Students planning careers as medical scientists typically pursue a bachelor’s degree in biology, chemistry, or a related field. Undergraduate students benefit from taking a broad range of classes, including life sciences, physical sciences, and math. Students also typically take courses that develop communication and writing skills, because they must learn to write grants effectively and publish research findings.

After students have completed their undergraduate studies, they typically enter Ph.D. programs. Dual-degree programs are available that pair a Ph.D. with a range of specialized medical degrees. A few degree programs that are commonly paired with Ph.D. studies are Medical Doctor (M.D.), Doctor of Dental Surgery (D.D.S.), Doctor of Dental Medicine (D.M.D.), and Doctor of Osteopathic Medicine (D.O.). Whereas Ph.D. studies focus on research methods, such as project design and data interpretation, students in dual-degree programs learn both the clinical skills needed to be a physician and the research skills needed to be a scientist.

Graduate programs emphasize both laboratory work and original research. These programs offer prospective medical scientists the opportunity to develop their experiments and, sometimes, to supervise undergraduates. Ph.D. programs culminate in a thesis that the candidate presents before a committee of professors. Students may specialize in a particular field, such as gerontology, neurology, or cancer.

Those who go to medical school spend most of the first 2 years in labs and classrooms, taking courses such as anatomy, biochemistry, physiology, pharmacology, psychology, microbiology, pathology, medical ethics, and medical law. They also learn how to record medical histories, examine patients, and diagnose illnesses. They may be required to participate in residency programs, meeting the same requirements that physicians and surgeons have to fulfill.

Medical scientists often continue their education with postdoctoral work. Postdoctoral work provides additional and more independent lab experience, including experience in specific processes and techniques such as gene splicing, which is transferable to other research projects.

Licenses, Certifications, and Registrations

Medical scientists primarily conduct research and typically do not need licenses or certifications. However, those who administer drugs, gene therapy, or otherwise practice medicine on patients in clinical trials or a private practice need a license to practice as a physician.

Important Qualities

Communication skills. Communication is critical, because medical scientists must be able to explain their conclusions. In addition, medical scientists write grant proposals, because grants often are required to fund their research.

Critical-thinking skills. Medical scientists must use their expertise to determine the best method for solving a specific research question.

Data-analysis skills. Medical scientists use statistical techniques, so that they can properly quantify and analyze health research questions.

Decisionmaking skills. Medical scientists must determine what research questions to ask, how best to investigate the questions, and what data will best answer the questions.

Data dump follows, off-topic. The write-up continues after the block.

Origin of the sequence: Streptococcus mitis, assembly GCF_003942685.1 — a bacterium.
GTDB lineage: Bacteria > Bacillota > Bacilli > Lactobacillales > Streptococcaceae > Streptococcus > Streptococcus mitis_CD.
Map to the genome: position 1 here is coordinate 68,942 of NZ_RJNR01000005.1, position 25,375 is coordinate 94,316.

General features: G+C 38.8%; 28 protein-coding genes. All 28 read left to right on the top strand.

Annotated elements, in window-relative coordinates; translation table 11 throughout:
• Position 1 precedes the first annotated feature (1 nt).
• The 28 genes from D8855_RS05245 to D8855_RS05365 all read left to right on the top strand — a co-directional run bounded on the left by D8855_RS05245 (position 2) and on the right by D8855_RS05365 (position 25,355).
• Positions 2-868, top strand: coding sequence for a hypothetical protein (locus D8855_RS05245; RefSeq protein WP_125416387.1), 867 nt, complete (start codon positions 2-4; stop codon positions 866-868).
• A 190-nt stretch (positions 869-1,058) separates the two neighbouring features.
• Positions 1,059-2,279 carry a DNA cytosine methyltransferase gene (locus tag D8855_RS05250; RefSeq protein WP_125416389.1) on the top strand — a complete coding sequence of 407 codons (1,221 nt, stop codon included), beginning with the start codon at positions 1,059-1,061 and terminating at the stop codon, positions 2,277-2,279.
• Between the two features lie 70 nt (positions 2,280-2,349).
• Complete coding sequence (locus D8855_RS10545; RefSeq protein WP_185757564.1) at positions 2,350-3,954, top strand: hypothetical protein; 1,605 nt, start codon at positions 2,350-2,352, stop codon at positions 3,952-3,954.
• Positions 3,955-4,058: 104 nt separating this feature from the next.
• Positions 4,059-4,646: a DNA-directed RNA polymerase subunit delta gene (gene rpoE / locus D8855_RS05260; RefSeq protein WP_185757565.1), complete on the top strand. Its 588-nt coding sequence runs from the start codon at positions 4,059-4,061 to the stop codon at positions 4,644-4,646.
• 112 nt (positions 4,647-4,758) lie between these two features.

Observation skills. Medical scientists conduct experiments that require precise observation of samples and other health data. Any mistake could lead to inconclusive or misleading results.

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Average Length of Employment
Research Scientist 3.8 years
Doctoral Fellow 2.9 years
Research Associate 2.6 years
Research Fellow 2.0 years
Research Scholar 1.7 years
Research Trainee 0.8 years
Research Volunteer 0.8 years
Top Careers Before Research Fellow
Internship 10.9%
Researcher 3.5%
Fellow 3.2%
Instructor 2.8%
Lecturer 2.8%
Volunteer 2.2%
Scientist 2.0%
Top Careers After Research Fellow
Scientist 6.4%
Instructor 5.1%
Consultant 5.0%
Fellow 4.4%
Internship 4.3%
Director 2.5%
Lecturer 2.4%

Do you work as a Research Fellow?

Average Yearly Salary
$50,000
Show Salaries
$36,000
Min 10%
$50,000
Median 50%
$50,000
Median 50%
$50,000
Median 50%
$50,000
Median 50%
$50,000
Median 50%
$50,000
Median 50%
$50,000
Median 50%
$68,000
Max 90%
Best Paying Company
HP
Highest Paying City
Fairbanks, AK
Highest Paying State
Alaska
Avg Experience Level
2.4 years
How much does a Research Fellow make at top companies?
The national average salary for a Research Fellow in the United States is $50,144 per year or $24 per hour. Those in the bottom 10 percent make under $36,000 a year, and the top 10 percent make over $68,000.

Real Research Fellow Salaries

Job Title Company Location Start Date Salary
Research Fellow, Economic Policy American Enterprise Institute for Public Policy Research Washington, DC May 24, 2016 $165,000
Research Fellow, Economic Policy American Enterprise Insitutue for Public Policy Research Washington, DC Jun 07, 2016 $140,000
Research Fellow Public Policy Institute of California San Francisco, CA Jan 01, 2016 $120,016
Research Fellow Actavis Laboratories Fl, Inc. Weston, FL Apr 19, 2016 $111,176 -
$157,913
Post-Doctoral Hewlett-Packard Company Palo Alto, CA Mar 09, 2015 $110,614 -
$120,000
Postd Research Fellow/LEO Intermittent Lecturer University of Michigan Ann Arbor, MI Jan 09, 2016 $107,500
Research Fellow, ICD Texturants Product Development Tate and Lyle Ingredients Americas LLC Hoffman Estates, IL Sep 15, 2016 $100,000 -
$150,000
Research Fellow 5Blades Inc. New York, NY Aug 10, 2015 $100,000